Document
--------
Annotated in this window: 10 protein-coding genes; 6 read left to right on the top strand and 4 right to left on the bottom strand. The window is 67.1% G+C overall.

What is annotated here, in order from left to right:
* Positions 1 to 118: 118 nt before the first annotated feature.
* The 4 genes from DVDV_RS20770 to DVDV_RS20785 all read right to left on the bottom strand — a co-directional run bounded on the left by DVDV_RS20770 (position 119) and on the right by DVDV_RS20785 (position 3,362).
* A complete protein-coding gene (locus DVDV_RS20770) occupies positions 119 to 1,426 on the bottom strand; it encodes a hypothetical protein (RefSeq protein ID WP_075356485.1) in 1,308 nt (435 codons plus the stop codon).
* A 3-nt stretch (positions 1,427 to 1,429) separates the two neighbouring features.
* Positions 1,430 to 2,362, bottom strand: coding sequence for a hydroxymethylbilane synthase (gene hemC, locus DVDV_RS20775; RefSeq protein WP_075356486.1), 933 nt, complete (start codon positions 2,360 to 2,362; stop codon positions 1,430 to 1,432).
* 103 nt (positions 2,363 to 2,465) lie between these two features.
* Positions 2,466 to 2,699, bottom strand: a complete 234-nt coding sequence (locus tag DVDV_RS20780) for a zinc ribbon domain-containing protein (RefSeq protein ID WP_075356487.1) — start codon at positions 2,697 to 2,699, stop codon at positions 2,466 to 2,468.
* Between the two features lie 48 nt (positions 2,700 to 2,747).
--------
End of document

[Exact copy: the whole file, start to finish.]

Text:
Annotated in this window: 10 protein-coding genes; 6 read left to right on the top strand and 4 right to left on the bottom strand. The window is 67.1% G+C overall.

What is annotated here, in order from left to right:
* Positions 1 to 118: 118 nt before the first annotated feature.
* The 4 genes from DVDV_RS20770 to DVDV_RS20785 all read right to left on the bottom strand — a co-directional run bounded on the left by DVDV_RS20770 (position 119) and on the right by DVDV_RS20785 (position 3,362).
* A complete protein-coding gene (locus DVDV_RS20770) occupies positions 119 to 1,426 on the bottom strand; it encodes a hypothetical protein (RefSeq protein ID WP_075356485.1) in 1,308 nt (435 codons plus the stop codon).
* A 3-nt stretch (positions 1,427 to 1,429) separates the two neighbouring features.
* Positions 1,430 to 2,362, bottom strand: coding sequence for a hydroxymethylbilane synthase (gene hemC, locus DVDV_RS20775; RefSeq protein WP_075356486.1), 933 nt, complete (start codon positions 2,360 to 2,362; stop codon positions 1,430 to 1,432).
* 103 nt (positions 2,363 to 2,465) lie between these two features.
* Positions 2,466 to 2,699, bottom strand: a complete 234-nt coding sequence (locus tag DVDV_RS20780) for a zinc ribbon domain-containing protein (RefSeq protein ID WP_075356487.1) — start codon at positions 2,697 to 2,699, stop codon at positions 2,466 to 2,468.
* Between the two features lie 48 nt (positions 2,700 to 2,747).